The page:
Empire at night

We get a double dose of the gorgeous Empire State Building as our city pass lets us enter twice in one day.

So as night falls we headed back up this iconic slab of NYC real estate to see the Big Apple all lit up.-PAXP-deijE

 

The dazzling lights are spread beneath us like so many fallen stars landed on the sidewalks.

The Empire State itself becomes a huge light show that is visible for miles around.

Even though it is very blowy and incredibly cold we still enjoy picking out the landmarks.

Enjoy this unflattering video of me being blown about in the high rise winds!

And a more pensive angle of yours truly……..

The glow from Times Square is visible even from way up here! Bright lights indeed.

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Empire State of mind

Finally, the time has come, to visit the most iconic, of all NYC icons – The Empire State Building!!

We’re going up not once but twice, as our City Pass allows for two visits on the same day.

So we’ll see the Big Apple from above in the daylight and again at night too.

The first floor is an interesting exhibition about how the building was created. But we’re eager to get to the top and check out the views (and in my case take endless pics of the shiny view finders that appear in every film every shot on the Empire State)

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The urban sprawl of the city lies beneath us like a forest of grey concrete trees. Easily spotted is the beautiful Chrysler Building, still elegant in the hazy NYC skyline.

The hubby looks a little distorted in the viewfinder as I force him to pose for about the millionth time!

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At this point I am actually a little more excited about the view finders it must be said!

But how is this for an epic list of sights? A real line up of big hitters including Lady Liberty and Ellis Island.

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Even though it’s a grey day you can still get a sense of the dramatic urban beauty of Manhattan from atop what is possibly the most well known building in the world.

We’ll head up again after dark to see the city sparkly into life with a million lights.

Flatiron & 5th Avenue

New York is littered with world renowned architecture and instantly recognisable buildings.

One such landmark is the The Flatiron Building, originally the Fuller Building, a triangular 22-story steel-framed highrise on Fifth Avenue.

On completion in 1902, it was one of the tallest buildings in the city at 20 floors high and was one of only two skyscrapers north of 14th Street – the other being the Metropolitan Life Insurance Company Tower, one block east.

Close to the Flatiron you can see one of the city’s last remaining cast iron street clocks.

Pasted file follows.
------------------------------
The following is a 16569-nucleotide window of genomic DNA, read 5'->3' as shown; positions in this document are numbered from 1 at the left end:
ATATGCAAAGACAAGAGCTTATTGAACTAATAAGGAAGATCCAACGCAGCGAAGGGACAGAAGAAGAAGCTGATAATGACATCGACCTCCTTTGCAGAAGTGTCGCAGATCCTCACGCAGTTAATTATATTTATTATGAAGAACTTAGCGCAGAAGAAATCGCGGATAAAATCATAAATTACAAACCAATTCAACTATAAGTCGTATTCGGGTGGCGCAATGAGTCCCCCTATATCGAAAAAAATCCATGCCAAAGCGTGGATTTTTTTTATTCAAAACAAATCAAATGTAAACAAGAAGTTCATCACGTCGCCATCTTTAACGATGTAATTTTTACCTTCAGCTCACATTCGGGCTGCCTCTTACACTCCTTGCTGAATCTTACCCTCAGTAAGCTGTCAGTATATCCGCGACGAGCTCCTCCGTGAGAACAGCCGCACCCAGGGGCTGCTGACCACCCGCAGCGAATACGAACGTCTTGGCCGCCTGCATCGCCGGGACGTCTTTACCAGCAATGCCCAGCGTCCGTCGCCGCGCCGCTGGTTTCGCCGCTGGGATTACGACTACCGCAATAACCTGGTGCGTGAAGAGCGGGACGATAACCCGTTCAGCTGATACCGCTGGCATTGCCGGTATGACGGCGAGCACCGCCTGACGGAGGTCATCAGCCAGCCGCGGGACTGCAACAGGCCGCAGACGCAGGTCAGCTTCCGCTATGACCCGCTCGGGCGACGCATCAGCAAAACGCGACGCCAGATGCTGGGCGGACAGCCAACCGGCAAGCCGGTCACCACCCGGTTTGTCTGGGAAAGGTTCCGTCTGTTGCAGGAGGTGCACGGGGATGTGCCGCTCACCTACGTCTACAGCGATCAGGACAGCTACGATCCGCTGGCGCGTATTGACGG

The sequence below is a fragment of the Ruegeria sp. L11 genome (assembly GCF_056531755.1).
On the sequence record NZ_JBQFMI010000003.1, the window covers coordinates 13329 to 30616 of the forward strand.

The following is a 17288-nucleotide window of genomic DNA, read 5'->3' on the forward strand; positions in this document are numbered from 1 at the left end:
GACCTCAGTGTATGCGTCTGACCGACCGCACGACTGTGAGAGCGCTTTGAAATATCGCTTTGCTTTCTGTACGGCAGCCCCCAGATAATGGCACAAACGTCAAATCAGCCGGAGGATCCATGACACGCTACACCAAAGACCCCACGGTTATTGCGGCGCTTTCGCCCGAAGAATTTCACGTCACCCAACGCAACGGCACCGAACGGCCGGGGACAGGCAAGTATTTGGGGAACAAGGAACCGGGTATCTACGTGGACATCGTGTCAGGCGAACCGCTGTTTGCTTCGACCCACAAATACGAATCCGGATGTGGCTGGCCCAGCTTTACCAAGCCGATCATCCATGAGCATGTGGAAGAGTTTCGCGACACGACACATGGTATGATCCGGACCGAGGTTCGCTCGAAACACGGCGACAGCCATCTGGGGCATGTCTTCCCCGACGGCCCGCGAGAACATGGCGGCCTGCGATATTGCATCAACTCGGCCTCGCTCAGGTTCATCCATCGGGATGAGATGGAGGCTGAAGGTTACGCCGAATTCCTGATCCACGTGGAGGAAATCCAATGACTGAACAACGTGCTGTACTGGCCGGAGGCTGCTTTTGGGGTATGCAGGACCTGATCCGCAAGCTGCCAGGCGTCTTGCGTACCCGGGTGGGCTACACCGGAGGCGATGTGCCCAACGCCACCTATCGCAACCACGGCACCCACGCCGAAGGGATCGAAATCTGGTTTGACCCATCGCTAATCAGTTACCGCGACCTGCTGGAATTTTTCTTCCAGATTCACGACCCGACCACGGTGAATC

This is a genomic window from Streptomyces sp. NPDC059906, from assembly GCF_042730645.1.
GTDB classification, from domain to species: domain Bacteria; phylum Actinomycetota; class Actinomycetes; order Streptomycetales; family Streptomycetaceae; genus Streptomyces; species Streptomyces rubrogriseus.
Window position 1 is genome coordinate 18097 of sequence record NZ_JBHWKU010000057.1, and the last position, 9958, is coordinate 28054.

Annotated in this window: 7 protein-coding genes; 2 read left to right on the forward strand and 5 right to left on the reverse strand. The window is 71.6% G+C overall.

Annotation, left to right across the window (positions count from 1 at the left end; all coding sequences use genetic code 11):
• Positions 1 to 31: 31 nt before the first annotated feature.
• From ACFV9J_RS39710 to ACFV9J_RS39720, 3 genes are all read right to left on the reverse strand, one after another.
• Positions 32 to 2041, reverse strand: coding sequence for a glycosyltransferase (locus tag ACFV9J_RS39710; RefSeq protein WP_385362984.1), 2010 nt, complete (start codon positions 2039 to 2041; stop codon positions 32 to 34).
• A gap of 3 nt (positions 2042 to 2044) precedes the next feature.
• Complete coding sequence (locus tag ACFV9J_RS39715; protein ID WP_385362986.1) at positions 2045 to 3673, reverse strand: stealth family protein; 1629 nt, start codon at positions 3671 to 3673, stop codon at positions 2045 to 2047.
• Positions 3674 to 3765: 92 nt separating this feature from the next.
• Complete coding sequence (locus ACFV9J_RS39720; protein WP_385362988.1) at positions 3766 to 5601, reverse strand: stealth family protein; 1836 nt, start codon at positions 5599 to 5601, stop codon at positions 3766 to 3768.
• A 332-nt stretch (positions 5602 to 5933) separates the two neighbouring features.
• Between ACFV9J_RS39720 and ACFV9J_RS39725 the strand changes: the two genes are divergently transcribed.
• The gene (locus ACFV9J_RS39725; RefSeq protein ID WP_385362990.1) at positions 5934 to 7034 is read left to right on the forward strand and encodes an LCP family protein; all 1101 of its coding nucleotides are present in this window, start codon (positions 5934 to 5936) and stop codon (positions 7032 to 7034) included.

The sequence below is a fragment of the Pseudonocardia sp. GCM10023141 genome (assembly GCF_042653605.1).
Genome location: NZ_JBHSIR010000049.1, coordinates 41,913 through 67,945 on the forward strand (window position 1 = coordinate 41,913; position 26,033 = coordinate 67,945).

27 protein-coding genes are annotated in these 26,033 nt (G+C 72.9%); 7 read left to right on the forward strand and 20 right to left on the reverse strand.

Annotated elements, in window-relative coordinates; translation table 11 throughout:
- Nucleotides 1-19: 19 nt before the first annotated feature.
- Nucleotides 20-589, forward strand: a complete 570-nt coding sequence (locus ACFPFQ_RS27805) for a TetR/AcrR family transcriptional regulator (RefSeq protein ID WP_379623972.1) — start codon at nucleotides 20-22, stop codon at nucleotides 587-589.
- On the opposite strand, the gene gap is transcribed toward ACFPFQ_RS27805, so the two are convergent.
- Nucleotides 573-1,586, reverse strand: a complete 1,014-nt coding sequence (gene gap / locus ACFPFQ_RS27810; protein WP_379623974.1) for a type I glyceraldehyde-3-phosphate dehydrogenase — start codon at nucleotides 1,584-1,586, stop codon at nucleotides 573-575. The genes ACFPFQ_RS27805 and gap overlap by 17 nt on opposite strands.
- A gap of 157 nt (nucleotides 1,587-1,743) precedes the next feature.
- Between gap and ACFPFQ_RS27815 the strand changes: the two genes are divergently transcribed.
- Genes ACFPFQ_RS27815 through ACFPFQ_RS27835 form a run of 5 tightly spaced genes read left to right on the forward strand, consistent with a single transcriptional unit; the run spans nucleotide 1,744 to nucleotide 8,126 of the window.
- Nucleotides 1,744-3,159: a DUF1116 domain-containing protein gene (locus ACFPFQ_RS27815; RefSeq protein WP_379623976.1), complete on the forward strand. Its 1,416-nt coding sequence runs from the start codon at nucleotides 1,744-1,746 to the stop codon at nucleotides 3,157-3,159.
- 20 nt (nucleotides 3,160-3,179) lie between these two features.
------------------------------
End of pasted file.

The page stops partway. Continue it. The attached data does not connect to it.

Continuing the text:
This 19-foot timepiece has an ornamental base and a wreath of oak leaves around the clock face.

It’s gilded in gold and has stood, providing the time for busy New Yorkers since 1909. It was completely restored back to its former glory in 2011.

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Every angle of this quirky building is gorgeous and its address instantly transports you to a world of decade, luxury and old school American elegance and expense.

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If you turn your back on the Flat Iron building you can spot another highly iconic sight – the towering Empire State building – complete with all the perfect NYC elements, yellow traffic lights and a yellow cab!!

The National Historic Landmark program (NRHP) focuses on places of significance in American history, architecture, engineering, or culture.

It recognises structures, buildings, sites, and districts associated with important events, people, or architectural movements.

There’s an impressive list of National Historic Landmarks located along Fifth Avenue.

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National Historic Landmarks in the vicinity of Fifth Avenue include:

  • The Empire State Building – 350 Fifth Avenue
  • Flatiron Building – 175 Fifth Avenue – National Historic Landmark
  • New York Public Library – Fifth Avenue and 42nd Street
  • Rockefeller Center − 45 Rockefeller Plaza
  • St. Patrick’s Cathedral – 460 Madison Avenue

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This part of the city feels like walking through a film set.

It actually can’t get any more American than this snap of the Stars and Stripes fluttering in front of the world’s most iconic skyscaper.

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